A Manzanita Lost and Found

The Franciscan manzanita, unseen in the wild for eight decades, made headlines around the country when it was found.

by Bart O'Brien

“I garnered it ghoulishly in a gunnysack” said the famous California botanist Lester Rowntree of her late night procurement of one of the last wild specimens of the San Francisco manzanita (Arctostaphylos franciscana) from the Laurel Hill Cemetery in San Francisco in 1947.

Searching for the Plant Families

Scientists have been conducting research at the Garden since 1930. Today, discoveries in the critical fields of plant systematics and evolution are forging ahead with support from the NSF, other research grants and private contributions from RSABG donors.

by Laura Tiffany

Scientists have been conducting research at the Garden since 1930. Today, discoveries in the critical fields of plant systematics and evolution are forging ahead with support from the NSF, other research grants and private contributions from RSABG donors.

Two New DIGG Awards

Diana Jolles and Jose Zúñiga, Claremont Graduate University botany doctoral candidates, have both received Doctoral Dissertation Improvement Grants (DDIG), a highly-competitive grant funded by the National Science Foundation.

Jolles’ DDIG grant supports her travels to the southern- and northern-most edges of the range of Pyrola picta (in the Ericaceae or Heath Family) to observe their natural history and collect specimens between June and August 2012. She will travel to the Sierra San Pedro Mártir in Baja California, the north coast of British Columbia, and the southeastern coast of Alaska. Collections will be used for genetic analyses, detailed morphological study and will be accessioned in the RSABG herbarium.

Botanists Travel Briefs

Field work furthers RSABG scientific and student research

McDade and Kiel in Costa Rica

Lucinda McDade, Judith B. Friend Director of Research and Professor and Chair of the Claremont Graduate University Botany Department at RSABG, and doctoral candidate Carrie Kiel traveled to Costa Rica in January to collect members of Acanthaceae.

Plant Safari

J. Travis Columbus, RSABG research scientist and Claremont Graduate University botany professor, and Amanda Ingram, biology professor at Wabash College, chose an excellent year for field research in South Africa and Namibia.

Earlier rains served up a terrific season for regional chloridoid grasses and consequently offered ample successful collecting trips. The three-month trek, with funding from the National Science Foundation, concluded in April 2011 with a visit to the Skeleton Coast of Namibia.

CPC Annual Meeting 2012

Rancho Santa Ana Botanic Garden is hosting the Center for Plant Conservation’s national meeting on April 18-21.

The Center for Plant Conservation (CPC) is a consortium of 36 botanic gardens or plant conservation organizations dedicated to saving plants from extinction in the U.S. Rancho Santa Ana Botanic Garden (RSABG) was a charter member of the CPC, which was founded in 1984.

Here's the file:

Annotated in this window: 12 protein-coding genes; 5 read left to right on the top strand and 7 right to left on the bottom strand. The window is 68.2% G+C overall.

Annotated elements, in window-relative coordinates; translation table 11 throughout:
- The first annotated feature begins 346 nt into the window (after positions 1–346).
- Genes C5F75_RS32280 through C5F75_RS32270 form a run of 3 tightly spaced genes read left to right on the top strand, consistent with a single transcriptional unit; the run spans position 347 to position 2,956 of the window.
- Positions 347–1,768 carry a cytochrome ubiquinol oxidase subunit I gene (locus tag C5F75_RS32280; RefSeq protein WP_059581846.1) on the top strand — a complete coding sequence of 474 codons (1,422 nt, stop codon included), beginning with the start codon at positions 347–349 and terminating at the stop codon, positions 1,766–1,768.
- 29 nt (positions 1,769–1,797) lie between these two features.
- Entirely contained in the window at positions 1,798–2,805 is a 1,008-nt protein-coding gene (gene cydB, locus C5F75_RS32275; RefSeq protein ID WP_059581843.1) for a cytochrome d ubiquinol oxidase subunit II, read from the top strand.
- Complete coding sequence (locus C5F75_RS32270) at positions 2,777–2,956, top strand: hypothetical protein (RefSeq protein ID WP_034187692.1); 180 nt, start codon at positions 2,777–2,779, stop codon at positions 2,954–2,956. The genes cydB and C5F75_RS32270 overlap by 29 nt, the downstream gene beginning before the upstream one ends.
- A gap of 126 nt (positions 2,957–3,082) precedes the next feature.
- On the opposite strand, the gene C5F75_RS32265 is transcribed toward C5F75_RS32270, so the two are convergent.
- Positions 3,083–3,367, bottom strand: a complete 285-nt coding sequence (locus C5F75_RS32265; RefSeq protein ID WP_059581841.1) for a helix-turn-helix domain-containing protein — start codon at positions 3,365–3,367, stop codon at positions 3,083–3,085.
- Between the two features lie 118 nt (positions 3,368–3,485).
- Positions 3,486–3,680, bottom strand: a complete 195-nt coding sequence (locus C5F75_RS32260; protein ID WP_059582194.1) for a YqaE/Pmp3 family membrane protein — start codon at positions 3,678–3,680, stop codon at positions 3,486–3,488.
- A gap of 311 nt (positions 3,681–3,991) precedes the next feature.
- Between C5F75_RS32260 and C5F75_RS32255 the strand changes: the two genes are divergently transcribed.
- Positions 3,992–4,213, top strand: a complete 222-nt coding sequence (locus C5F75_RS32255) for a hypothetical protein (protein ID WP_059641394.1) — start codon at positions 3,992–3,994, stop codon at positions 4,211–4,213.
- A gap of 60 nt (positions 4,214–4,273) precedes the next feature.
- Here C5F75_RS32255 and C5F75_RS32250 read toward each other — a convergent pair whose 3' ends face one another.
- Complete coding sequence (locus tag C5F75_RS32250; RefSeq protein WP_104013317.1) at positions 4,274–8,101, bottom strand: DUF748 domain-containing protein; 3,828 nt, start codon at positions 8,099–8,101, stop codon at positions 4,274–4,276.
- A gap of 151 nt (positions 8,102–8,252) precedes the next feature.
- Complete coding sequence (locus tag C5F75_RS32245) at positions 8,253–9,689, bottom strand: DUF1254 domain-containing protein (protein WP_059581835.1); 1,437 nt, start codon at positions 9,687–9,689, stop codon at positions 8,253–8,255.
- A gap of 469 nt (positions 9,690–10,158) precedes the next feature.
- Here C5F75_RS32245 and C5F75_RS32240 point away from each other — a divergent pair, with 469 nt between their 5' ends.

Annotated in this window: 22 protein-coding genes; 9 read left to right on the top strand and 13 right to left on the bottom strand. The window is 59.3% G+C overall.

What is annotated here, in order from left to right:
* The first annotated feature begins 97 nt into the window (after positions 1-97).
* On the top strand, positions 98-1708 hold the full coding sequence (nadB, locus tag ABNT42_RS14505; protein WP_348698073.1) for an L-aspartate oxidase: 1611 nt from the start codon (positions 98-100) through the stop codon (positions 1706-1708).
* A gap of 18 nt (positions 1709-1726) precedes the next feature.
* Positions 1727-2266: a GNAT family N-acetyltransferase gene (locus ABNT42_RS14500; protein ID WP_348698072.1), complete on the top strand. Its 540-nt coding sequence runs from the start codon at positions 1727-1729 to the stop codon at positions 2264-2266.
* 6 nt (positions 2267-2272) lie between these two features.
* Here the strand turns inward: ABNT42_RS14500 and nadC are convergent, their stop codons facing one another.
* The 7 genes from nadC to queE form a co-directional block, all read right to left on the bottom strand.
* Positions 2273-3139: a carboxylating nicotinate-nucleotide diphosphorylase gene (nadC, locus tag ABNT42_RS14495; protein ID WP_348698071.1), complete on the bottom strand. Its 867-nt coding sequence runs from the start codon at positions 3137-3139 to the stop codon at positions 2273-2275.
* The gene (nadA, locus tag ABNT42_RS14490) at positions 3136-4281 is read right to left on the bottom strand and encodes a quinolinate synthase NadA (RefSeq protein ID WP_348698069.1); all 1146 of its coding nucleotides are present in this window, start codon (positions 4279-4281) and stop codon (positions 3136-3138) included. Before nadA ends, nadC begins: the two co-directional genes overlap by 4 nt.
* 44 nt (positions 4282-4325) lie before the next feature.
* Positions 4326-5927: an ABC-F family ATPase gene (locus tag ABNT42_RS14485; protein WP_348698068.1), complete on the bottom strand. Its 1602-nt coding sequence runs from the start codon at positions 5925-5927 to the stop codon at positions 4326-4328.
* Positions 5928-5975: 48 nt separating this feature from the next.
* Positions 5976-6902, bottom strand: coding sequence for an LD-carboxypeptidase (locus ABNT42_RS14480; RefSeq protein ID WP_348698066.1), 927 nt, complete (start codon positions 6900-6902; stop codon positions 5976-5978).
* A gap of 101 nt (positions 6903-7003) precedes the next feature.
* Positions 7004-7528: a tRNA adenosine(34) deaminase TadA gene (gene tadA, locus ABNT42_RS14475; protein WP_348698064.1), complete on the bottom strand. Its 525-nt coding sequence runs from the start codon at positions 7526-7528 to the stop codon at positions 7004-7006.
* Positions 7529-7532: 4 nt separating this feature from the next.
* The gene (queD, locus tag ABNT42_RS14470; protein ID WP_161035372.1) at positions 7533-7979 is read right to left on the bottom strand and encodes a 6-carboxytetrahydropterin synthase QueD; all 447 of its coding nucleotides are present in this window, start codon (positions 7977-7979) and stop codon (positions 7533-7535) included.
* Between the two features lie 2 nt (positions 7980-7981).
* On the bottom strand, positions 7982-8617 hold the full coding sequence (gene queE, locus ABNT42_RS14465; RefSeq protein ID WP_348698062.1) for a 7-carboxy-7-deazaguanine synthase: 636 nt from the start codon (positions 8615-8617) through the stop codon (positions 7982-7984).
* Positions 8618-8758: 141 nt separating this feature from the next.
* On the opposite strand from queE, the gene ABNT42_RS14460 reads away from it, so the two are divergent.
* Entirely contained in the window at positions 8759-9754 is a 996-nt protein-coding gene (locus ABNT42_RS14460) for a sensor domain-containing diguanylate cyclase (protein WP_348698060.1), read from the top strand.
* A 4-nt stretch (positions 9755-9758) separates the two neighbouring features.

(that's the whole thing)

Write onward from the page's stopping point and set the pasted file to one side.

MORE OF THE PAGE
The four-day conference brings together conservation professionals from across the U.S. for workshops, presentations, tours to help conserve rare or endangered flora.

New Student Grants and Visiting Scientists

Hasenstab-Lehman Earns Research Grants

Doctoral candidate Kristen Hasenstab-Lehman recently received a highly competive graduate student research fellowship from the Torrey Botanical Society. The fellowship will support fieldwork for her doctoral dissertation on the genus Varronia and other members of the Boraginaceae (Borage Family). This grant brings the number of RSABG botany students who have received the Torrey Botanical Society prestigious fellowship to four.

David Rogers' Big Bugs

Big Bugs was exhibited at Rancho Santa Ana Botanic Garden February through July 2012.

Rogers' playful art installation skews scale and creates an environment that shrinks visitors and enlarges common creatures to uncommon proportions.

Insects are often taken for granted. But these little creatures outnumber us one million to one. Many live in communal groups working as one for the common good. Their ranks include engineers, soldiers, weightlifters, weavers, hunters, stalkers, gatherers and even royalty.

Horticulture and Propagation of Native Plants at the Garden

Horticulture and Propagation of California Native Plants at Rancho Santa Ana Botanic Garden 1950-70

"A Second Summary of the Culture of California Plants at the Rancho Santa Ana Botanic Garden, 1950-1970." Download the PDF.

Authored by Percy C. Everett; Edited by Bart O'Brien. Published by Rancho Santa Ana Botanic Garden March 2012. 

The Mediterranean City Conference 2012

Rancho Santa Ana Botanic Garden is proud to be a 2012 endorsing organization for The Mediterranean City conference, to be held in Los Angeles June 25 through 27.

The Mediterranean City: A Conference on Climate Change Adaptation will initiate an ongoing collaboration of cities working together to share ideas, needs and strategies to realistically adapt to the current and future impacts of climate change as they similarly affect the five Mediterranean-climate regions of the world. The conference will bring together an international network of experts from the academic, policy, business, public health and government worlds, and will stand as an example for how cities can work together across regional and national boundaries to bring more resources and knowledge to building solutions.

USFWS 2011 Recovery Champion

In March, the U.S. Fish and Wildlife Service (USFWS) announced that Rancho Santa Ana Botanic Garden was selected as one of the 2011 Recover Champions.

RSABG, one of two award recipients from the Pacific Southwest Region, was selected for the recovery work being done to conserve more than 100 federally listed plants.